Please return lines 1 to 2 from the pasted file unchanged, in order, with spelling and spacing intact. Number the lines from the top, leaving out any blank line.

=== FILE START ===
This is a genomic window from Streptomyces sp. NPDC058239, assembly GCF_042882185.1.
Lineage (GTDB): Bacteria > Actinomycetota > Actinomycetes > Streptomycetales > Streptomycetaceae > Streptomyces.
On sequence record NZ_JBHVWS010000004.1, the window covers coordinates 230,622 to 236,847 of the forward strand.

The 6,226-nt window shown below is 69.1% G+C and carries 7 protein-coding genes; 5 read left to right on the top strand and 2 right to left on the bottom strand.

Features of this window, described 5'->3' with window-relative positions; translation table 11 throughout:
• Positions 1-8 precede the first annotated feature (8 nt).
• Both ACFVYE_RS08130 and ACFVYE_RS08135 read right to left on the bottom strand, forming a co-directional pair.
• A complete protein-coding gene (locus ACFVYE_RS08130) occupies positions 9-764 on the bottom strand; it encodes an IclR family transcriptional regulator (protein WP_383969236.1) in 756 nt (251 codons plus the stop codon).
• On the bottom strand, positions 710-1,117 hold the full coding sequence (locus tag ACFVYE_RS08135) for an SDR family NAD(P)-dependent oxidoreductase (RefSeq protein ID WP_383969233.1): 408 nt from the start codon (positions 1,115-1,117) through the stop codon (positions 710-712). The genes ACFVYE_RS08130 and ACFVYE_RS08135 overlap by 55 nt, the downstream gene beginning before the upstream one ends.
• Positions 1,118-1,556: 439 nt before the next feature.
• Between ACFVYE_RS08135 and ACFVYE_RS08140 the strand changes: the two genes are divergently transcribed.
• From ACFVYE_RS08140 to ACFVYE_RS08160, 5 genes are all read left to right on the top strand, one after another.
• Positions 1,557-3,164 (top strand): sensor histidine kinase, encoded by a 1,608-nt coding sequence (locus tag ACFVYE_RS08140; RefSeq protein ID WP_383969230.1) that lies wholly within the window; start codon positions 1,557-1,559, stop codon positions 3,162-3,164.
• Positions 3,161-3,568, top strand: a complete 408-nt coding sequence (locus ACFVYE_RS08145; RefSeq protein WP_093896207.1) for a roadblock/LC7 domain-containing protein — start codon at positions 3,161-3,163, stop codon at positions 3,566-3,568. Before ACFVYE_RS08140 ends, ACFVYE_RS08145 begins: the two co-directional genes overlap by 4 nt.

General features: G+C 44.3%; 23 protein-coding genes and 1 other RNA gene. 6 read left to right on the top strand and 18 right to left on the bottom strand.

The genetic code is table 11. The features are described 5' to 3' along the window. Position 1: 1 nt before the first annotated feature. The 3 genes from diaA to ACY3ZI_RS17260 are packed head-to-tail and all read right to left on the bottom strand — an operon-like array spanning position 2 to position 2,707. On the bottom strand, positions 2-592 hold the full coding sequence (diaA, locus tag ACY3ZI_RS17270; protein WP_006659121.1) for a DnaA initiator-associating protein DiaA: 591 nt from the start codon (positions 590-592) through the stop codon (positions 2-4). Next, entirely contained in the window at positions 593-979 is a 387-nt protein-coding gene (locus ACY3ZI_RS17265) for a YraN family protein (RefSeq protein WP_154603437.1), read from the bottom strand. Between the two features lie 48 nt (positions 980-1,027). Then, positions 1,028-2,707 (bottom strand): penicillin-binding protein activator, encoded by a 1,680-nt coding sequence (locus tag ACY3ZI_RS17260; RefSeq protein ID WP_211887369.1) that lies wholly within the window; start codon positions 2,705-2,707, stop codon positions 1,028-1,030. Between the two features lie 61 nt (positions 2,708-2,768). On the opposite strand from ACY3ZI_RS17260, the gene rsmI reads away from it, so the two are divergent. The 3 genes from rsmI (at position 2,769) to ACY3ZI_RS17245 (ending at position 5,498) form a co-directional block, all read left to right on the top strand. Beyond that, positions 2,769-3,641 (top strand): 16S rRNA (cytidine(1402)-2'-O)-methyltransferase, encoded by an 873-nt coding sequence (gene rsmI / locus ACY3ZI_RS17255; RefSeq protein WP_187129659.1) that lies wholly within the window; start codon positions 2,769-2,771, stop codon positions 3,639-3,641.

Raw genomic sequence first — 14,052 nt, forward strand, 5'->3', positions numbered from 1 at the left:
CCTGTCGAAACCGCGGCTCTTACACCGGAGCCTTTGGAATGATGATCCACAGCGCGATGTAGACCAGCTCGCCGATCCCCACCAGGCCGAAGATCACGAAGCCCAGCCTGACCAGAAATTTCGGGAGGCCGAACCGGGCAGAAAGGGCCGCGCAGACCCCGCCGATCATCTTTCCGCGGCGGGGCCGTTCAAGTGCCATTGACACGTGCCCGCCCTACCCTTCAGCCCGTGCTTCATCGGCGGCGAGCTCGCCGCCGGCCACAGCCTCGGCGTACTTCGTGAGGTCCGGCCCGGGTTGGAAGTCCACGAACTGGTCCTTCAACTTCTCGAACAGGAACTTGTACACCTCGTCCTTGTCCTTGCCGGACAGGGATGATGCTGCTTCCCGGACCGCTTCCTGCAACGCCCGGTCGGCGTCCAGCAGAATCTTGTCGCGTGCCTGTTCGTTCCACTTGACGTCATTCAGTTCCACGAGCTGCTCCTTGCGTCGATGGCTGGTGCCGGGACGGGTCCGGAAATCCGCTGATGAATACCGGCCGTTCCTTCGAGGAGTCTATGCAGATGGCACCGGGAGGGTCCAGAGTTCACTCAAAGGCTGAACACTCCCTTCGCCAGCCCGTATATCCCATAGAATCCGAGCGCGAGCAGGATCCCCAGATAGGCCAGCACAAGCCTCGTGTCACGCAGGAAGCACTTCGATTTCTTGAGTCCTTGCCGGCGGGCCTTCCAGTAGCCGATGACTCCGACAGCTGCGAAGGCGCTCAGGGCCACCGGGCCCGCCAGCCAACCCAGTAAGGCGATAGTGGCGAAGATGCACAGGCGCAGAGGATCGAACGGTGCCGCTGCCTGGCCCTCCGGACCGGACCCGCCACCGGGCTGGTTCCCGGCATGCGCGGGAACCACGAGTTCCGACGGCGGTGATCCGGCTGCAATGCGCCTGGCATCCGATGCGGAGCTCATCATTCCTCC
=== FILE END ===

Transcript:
This is a genomic window from Streptomyces sp. NPDC058239, assembly GCF_042882185.1.
Lineage (GTDB): Bacteria > Actinomycetota > Actinomycetes > Streptomycetales > Streptomycetaceae > Streptomyces.